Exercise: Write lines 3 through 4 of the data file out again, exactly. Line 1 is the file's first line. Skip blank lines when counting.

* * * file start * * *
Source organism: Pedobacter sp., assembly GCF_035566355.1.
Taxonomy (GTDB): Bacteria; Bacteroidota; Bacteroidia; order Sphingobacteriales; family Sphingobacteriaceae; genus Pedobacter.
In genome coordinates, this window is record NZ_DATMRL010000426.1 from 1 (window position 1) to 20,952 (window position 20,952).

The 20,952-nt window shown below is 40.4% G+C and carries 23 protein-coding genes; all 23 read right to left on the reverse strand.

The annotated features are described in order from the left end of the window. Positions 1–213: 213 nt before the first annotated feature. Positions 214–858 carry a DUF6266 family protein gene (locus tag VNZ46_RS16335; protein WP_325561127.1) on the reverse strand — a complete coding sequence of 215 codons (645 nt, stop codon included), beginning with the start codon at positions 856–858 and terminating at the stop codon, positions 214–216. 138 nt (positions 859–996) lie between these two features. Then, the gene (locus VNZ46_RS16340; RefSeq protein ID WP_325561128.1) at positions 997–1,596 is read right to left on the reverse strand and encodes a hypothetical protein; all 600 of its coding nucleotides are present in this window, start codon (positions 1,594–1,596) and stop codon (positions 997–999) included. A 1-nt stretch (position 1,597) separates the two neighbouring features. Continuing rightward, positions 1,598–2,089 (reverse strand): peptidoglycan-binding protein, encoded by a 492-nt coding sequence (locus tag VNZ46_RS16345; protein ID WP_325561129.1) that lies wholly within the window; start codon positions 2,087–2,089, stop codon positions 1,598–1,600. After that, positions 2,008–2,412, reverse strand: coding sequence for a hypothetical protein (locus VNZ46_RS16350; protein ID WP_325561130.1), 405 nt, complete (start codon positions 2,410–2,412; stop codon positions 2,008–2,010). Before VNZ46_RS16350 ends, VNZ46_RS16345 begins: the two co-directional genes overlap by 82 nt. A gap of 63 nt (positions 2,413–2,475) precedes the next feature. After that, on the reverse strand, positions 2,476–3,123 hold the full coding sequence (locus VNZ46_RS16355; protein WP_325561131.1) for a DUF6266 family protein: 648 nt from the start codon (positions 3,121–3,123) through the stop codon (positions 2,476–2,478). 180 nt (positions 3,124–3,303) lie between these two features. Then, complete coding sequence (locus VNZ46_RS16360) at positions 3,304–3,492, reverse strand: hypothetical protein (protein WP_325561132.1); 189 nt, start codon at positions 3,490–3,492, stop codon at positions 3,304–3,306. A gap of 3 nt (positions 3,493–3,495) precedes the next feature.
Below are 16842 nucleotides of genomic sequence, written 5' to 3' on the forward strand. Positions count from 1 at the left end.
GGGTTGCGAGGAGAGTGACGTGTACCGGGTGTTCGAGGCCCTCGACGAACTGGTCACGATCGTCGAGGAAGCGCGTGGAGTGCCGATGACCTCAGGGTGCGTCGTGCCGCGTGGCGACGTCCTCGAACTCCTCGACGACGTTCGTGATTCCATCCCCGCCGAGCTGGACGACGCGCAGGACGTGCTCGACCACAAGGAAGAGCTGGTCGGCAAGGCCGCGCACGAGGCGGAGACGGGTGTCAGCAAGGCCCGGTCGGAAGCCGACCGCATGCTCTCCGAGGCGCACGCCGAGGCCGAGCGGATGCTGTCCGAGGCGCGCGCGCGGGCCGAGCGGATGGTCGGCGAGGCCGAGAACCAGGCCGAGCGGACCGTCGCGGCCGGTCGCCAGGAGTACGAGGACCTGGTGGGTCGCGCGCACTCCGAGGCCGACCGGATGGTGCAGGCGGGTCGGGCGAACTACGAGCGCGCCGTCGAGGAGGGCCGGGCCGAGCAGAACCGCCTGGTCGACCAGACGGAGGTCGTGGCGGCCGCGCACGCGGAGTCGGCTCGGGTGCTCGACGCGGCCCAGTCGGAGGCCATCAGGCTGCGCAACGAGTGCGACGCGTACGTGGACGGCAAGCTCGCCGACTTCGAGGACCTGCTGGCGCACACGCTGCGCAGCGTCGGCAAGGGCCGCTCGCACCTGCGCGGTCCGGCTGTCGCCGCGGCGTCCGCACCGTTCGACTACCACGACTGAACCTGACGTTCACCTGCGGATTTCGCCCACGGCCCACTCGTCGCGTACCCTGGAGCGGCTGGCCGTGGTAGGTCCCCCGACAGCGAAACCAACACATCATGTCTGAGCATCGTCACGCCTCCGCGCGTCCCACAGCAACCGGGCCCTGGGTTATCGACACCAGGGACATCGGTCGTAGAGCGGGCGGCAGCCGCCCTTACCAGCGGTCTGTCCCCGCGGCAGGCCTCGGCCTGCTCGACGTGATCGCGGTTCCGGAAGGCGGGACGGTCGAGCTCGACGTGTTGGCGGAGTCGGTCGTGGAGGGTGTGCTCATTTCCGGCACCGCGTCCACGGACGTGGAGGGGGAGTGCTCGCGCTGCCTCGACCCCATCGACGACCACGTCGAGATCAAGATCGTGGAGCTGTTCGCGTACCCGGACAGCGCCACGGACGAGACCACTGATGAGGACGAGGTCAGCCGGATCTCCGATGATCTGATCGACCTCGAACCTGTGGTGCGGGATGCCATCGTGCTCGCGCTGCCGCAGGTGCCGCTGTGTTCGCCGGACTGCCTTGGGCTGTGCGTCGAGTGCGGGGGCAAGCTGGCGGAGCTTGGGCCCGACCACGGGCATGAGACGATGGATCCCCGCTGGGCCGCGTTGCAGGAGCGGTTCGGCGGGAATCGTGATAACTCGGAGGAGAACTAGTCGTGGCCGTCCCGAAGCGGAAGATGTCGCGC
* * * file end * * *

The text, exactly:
In genome coordinates, this window is record NZ_DATMRL010000426.1 from 1 (window position 1) to 20,952 (window position 20,952).

The 20,952-nt window shown below is 40.4% G+C and carries 23 protein-coding genes; all 23 read right to left on the reverse strand.